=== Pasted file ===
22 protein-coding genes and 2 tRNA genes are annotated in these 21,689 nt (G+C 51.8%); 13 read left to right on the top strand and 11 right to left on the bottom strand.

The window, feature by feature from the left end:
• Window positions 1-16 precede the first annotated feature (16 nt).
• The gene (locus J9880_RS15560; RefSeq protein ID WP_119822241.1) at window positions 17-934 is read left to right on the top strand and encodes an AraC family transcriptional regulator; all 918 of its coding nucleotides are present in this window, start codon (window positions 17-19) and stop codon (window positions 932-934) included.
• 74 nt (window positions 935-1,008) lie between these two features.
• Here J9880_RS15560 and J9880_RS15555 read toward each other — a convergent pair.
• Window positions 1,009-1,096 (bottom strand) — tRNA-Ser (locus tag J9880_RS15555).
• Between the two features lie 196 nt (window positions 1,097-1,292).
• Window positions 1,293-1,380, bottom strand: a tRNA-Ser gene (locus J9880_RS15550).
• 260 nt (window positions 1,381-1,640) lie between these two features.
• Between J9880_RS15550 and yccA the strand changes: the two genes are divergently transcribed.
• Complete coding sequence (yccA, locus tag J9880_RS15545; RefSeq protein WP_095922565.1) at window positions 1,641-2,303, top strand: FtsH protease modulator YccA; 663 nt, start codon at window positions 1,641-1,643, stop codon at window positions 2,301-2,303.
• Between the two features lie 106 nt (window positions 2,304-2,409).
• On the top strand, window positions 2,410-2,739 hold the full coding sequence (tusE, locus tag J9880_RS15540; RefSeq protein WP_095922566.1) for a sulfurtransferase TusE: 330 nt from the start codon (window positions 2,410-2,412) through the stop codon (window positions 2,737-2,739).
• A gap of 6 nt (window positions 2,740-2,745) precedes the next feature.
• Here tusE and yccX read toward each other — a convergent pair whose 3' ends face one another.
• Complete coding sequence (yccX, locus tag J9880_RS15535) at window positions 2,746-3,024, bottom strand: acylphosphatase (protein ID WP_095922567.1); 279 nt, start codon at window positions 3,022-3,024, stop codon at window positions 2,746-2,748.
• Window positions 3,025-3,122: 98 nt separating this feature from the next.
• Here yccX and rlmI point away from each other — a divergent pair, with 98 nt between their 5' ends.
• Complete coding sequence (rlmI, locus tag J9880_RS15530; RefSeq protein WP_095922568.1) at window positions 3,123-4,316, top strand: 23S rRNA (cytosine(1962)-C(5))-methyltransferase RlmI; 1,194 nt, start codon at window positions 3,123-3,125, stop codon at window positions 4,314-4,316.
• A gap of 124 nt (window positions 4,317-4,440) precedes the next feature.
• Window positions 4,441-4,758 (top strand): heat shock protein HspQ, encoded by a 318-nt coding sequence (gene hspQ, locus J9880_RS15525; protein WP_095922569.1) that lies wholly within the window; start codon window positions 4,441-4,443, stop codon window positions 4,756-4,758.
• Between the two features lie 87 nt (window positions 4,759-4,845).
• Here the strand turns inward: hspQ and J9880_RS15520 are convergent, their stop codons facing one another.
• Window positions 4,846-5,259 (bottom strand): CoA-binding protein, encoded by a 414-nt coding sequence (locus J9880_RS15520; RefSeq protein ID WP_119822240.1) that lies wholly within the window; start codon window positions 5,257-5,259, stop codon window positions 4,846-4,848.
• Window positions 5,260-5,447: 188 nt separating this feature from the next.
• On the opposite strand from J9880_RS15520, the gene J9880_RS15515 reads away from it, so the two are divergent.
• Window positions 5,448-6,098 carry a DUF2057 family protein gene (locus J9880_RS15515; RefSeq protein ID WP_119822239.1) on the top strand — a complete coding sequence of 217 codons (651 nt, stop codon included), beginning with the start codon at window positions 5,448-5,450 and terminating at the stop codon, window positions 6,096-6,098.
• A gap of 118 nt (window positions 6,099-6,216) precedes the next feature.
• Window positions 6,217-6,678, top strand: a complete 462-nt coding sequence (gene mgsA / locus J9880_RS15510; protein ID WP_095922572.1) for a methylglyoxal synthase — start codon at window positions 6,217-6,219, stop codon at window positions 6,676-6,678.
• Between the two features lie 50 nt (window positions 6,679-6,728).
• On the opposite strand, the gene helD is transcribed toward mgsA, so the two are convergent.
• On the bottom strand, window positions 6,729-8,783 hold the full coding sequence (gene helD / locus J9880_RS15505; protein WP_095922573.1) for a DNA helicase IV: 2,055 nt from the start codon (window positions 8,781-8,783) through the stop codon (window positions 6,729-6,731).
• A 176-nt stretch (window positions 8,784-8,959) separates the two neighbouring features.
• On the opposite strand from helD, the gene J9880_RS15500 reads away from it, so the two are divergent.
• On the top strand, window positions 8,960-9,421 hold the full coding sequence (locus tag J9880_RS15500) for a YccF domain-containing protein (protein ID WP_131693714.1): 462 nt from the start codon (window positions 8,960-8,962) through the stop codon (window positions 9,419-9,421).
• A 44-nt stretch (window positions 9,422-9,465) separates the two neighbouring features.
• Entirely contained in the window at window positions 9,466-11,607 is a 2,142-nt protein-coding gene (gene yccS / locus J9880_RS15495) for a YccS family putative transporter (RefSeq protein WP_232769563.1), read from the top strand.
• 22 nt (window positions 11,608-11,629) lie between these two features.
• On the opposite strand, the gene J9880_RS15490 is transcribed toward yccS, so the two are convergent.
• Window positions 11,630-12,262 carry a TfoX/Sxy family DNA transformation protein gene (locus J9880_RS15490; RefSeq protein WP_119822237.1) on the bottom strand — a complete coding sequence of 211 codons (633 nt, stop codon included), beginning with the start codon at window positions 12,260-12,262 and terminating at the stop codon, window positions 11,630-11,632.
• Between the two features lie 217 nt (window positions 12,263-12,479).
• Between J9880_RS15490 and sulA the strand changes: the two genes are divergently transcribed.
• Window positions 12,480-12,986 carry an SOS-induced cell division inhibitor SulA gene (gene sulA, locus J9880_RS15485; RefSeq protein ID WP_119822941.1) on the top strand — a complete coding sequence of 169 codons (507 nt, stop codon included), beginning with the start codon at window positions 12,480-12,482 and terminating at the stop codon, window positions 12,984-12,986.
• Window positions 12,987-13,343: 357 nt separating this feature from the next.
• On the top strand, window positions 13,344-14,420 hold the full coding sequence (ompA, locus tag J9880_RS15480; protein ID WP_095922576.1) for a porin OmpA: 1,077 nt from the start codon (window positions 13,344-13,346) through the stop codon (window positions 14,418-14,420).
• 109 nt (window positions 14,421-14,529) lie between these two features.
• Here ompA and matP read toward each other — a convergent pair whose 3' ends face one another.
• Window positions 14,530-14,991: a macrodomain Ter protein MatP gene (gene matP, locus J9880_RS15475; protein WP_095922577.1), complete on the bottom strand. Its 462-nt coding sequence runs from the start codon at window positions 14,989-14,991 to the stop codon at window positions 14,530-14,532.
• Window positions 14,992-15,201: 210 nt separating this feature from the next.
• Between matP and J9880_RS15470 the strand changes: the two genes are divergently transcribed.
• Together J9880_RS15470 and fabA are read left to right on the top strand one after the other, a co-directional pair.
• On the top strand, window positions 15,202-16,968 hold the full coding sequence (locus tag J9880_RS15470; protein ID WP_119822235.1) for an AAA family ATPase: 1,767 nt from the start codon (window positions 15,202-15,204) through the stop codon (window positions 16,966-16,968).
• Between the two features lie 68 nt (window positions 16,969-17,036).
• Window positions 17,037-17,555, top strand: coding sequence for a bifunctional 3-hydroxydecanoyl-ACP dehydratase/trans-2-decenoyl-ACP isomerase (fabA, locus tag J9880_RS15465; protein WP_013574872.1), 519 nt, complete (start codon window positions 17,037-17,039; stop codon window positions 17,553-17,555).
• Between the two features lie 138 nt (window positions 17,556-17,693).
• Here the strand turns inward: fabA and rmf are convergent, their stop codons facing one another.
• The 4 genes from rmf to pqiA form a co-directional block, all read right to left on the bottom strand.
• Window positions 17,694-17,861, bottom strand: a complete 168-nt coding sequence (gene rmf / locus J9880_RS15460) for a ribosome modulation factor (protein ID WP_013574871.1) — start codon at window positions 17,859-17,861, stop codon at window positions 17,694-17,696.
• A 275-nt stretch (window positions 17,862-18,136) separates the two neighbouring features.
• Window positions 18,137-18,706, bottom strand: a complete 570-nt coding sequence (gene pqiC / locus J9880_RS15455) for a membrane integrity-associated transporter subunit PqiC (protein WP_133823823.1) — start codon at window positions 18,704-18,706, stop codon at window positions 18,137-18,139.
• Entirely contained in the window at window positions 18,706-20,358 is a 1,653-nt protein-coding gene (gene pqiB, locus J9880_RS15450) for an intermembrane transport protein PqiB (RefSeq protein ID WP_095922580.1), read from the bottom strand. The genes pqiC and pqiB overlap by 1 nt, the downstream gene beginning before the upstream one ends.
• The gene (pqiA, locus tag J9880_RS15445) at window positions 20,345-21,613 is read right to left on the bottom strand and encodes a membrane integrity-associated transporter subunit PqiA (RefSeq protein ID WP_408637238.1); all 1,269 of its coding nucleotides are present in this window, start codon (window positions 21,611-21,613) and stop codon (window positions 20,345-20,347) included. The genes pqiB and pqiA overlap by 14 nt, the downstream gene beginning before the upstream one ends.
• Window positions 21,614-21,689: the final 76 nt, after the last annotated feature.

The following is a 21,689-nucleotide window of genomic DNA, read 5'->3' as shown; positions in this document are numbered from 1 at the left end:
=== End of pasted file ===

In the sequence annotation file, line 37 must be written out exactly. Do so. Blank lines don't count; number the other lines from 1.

• A 44-nt stretch (window positions 9,422-9,465) separates the two neighbouring features.